Lori Holbein-Gutierrez's Reviews > The Hunger Games

The Hunger Games by Suzanne Collins
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's review
Oct 10, 2011

it was amazing
bookshelves: science-fiction, young-adult

Personal Reaction:

From the very beginning this book captured my full attention. My personal connection with rural America, the recent surge in 'reality television', and the recent discussion of 'worst case scenarios for the United States' were all factors in my forming a bond with the lead character Katniss Everdeen. This book is set in the ruins of what was once known as North America in the nation of Panem. The Hunger Games are an annual fight to the death on live TV. The 'characters' are taken from 1 of 12 districts that surround the Capitol. The Capitol uses the games to keep the outer districts in-line and to reinforce the supremacy the Capitol had secured with a victory in the war. There are parallels not just in the actual setting of the story, but in addition, to post-apocalypse 'doomsday' type scenarios that have been floated recently. I thoroughly enjoyed this book. It is very well written and the suspense continues to build as the story unfolds. The Hunger Games is easily categorized into the 'can't put it down' book category. The strength of this book is akin to a Michael Crichton book... the details are ever-building and serve to provide the foundation for a realistic thriller. What sets this book apart from other books, though, is the fact that there is that eery feeling that this could just as well be real. Our cultural infatuation peaked by the ultimate reality show... with a twist. That is, these 'fighters' are not the burly, muscle-bound stereotypical cage fighters... instead innocent youth is cast in the role of the fighters. I couldn't help but to continue to try and place myself in the various situations to make sense of what the characters could possibly be feeling. The only situations that I continued to draw parallels with were those times when shock or adrenaline were in full control of my emotions and thoughts. The difference was that it was clear from the beginning to the 'tributes' (those selected from each of the districts) that their predicament was not something that would wear off or go away with a dose of medication... this was not a dream. I highly recommend this book but will caution younger students that the content can be gruesome and the idea of living in such a superficial and hostile environment.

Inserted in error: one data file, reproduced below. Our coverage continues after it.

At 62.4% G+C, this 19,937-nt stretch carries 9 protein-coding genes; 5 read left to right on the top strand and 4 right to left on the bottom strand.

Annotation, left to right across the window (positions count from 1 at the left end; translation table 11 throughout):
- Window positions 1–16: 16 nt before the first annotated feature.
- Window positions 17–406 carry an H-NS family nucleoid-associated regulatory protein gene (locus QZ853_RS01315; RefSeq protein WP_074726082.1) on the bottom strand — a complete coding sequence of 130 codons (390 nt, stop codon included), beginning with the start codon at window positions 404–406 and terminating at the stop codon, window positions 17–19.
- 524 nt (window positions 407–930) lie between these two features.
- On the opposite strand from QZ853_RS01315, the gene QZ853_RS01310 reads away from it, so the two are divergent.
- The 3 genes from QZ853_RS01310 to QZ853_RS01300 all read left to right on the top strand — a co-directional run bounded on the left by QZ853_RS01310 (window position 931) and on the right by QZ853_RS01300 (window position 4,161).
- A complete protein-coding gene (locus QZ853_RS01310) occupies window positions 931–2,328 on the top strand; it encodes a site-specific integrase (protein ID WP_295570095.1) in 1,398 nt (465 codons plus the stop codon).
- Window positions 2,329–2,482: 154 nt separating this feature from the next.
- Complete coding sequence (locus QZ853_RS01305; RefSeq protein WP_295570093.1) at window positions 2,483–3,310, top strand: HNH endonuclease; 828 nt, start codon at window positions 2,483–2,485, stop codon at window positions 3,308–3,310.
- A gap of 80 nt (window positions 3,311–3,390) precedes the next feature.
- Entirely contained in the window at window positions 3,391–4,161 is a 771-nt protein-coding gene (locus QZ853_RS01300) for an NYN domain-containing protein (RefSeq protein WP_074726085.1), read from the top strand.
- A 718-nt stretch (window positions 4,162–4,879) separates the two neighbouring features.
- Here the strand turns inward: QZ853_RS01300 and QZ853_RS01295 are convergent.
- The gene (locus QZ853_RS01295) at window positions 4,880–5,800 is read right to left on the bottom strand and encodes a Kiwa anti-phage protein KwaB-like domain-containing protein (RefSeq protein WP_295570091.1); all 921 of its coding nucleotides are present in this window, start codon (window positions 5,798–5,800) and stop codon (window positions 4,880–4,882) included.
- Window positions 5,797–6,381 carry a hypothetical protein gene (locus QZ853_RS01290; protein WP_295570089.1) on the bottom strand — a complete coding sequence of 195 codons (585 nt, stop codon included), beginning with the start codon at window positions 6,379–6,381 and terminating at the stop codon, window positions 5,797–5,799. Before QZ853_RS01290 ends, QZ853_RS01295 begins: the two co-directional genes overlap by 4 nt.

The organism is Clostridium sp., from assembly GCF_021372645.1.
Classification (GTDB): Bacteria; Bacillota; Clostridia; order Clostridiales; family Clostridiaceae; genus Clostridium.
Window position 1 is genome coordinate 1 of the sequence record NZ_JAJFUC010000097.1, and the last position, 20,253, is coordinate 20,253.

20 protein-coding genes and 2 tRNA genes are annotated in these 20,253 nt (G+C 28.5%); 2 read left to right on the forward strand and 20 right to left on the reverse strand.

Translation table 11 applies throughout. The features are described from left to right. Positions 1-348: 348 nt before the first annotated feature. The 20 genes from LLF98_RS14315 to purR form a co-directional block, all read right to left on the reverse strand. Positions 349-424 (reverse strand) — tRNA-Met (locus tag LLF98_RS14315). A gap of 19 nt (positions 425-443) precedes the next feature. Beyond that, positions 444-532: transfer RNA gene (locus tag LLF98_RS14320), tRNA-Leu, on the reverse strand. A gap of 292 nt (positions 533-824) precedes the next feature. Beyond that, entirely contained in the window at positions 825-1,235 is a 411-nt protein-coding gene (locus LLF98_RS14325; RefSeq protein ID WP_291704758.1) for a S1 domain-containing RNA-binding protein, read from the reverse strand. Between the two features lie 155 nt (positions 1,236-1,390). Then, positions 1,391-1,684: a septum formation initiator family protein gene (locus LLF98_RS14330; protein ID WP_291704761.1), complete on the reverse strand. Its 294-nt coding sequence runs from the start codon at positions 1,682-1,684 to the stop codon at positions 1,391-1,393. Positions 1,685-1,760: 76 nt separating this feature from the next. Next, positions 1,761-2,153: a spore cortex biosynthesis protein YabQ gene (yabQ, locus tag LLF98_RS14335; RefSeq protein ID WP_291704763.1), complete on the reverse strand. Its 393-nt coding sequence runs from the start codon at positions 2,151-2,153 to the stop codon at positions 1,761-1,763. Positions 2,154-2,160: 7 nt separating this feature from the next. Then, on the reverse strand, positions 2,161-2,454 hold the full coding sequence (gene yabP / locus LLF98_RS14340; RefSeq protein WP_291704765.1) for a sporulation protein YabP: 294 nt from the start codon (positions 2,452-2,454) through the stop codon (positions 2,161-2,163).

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Comments (showing 1-1 of 1) (1 new)

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Stephanie Sapp Great review, hope you read the rest of the trilogy. They are just as good as the first.

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